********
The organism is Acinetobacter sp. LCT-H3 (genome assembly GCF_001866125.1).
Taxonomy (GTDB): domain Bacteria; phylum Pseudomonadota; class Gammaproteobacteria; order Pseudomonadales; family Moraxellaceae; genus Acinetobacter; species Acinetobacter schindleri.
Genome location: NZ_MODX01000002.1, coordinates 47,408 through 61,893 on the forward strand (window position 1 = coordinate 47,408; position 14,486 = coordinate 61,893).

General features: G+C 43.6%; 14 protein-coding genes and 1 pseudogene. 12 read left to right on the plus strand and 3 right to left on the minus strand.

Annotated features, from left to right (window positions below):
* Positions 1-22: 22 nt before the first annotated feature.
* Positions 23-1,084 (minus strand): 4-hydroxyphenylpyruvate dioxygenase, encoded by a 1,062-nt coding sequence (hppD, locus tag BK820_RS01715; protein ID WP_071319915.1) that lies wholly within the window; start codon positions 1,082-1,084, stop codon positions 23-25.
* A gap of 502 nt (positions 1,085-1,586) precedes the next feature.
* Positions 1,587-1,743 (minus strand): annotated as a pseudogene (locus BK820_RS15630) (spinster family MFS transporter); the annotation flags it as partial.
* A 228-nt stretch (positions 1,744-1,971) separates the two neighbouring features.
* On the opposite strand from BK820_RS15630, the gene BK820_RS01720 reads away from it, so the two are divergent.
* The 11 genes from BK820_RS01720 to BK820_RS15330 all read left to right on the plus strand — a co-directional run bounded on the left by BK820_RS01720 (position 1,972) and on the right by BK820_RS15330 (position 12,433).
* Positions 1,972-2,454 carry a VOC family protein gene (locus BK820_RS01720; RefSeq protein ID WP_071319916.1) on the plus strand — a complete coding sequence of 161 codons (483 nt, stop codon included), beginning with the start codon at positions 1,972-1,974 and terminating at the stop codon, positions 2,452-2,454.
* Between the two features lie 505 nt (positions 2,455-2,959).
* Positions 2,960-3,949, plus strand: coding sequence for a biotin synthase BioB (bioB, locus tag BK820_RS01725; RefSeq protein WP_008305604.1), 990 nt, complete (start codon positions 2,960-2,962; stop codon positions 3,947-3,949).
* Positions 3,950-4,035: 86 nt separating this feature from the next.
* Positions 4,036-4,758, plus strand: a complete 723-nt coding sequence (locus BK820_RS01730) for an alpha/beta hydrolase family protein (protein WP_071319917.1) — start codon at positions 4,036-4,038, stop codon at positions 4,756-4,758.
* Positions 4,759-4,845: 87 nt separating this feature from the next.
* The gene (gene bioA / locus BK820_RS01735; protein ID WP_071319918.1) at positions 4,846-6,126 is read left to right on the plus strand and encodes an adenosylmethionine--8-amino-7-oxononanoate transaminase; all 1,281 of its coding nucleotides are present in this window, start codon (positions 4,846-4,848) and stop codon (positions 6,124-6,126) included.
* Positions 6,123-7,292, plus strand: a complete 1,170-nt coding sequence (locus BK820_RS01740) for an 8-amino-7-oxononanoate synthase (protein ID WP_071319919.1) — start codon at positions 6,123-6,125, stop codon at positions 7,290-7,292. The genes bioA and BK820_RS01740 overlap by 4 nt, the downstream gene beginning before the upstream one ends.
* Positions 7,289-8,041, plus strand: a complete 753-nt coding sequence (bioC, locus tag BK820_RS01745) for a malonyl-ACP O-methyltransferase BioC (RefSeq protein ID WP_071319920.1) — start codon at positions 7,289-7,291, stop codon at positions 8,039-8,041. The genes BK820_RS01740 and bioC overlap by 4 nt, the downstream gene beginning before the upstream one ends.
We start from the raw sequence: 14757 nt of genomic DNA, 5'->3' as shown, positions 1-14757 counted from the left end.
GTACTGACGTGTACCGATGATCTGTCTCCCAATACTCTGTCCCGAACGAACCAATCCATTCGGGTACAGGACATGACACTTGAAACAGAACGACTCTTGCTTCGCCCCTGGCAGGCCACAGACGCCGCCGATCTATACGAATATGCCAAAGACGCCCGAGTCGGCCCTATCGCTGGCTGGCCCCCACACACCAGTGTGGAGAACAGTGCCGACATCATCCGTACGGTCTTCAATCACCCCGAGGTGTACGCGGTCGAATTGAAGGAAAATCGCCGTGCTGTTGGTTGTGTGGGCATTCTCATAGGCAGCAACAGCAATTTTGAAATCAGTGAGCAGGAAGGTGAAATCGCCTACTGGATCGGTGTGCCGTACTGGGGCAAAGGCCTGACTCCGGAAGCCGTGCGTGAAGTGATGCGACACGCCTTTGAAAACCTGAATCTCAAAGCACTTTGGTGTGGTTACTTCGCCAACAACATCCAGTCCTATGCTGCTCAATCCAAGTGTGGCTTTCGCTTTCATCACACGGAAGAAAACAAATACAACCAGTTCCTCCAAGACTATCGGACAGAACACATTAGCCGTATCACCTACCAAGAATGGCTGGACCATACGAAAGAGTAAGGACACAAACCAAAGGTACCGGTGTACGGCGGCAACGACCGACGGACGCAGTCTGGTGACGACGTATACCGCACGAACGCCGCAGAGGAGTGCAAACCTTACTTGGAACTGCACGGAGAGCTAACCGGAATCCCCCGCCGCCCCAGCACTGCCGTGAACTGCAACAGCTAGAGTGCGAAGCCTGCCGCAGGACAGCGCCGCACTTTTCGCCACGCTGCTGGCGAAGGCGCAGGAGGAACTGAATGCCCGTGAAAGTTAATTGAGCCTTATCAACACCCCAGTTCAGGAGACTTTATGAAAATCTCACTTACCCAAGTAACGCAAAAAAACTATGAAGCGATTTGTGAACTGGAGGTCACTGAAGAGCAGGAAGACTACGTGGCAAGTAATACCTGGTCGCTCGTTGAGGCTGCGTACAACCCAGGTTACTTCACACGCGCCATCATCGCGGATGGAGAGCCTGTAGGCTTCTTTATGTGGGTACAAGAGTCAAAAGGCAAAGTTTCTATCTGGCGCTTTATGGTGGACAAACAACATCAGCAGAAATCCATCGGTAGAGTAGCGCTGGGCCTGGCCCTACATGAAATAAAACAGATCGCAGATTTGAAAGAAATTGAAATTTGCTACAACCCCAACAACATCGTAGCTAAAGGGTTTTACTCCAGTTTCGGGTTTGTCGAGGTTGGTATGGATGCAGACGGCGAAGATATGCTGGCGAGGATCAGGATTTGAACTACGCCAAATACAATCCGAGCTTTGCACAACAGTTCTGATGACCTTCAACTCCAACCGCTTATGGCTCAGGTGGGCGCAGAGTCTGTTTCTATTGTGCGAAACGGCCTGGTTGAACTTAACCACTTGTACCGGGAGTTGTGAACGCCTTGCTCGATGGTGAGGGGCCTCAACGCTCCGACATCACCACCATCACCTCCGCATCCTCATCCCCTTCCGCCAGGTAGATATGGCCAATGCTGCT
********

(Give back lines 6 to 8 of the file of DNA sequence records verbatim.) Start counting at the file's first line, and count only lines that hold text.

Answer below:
* Positions 1-22: 22 nt before the first annotated feature.
* Positions 23-1,084 (minus strand): 4-hydroxyphenylpyruvate dioxygenase, encoded by a 1,062-nt coding sequence (hppD, locus tag BK820_RS01715; protein ID WP_071319915.1) that lies wholly within the window; start codon positions 1,082-1,084, stop codon positions 23-25.
* A gap of 502 nt (positions 1,085-1,586) precedes the next feature.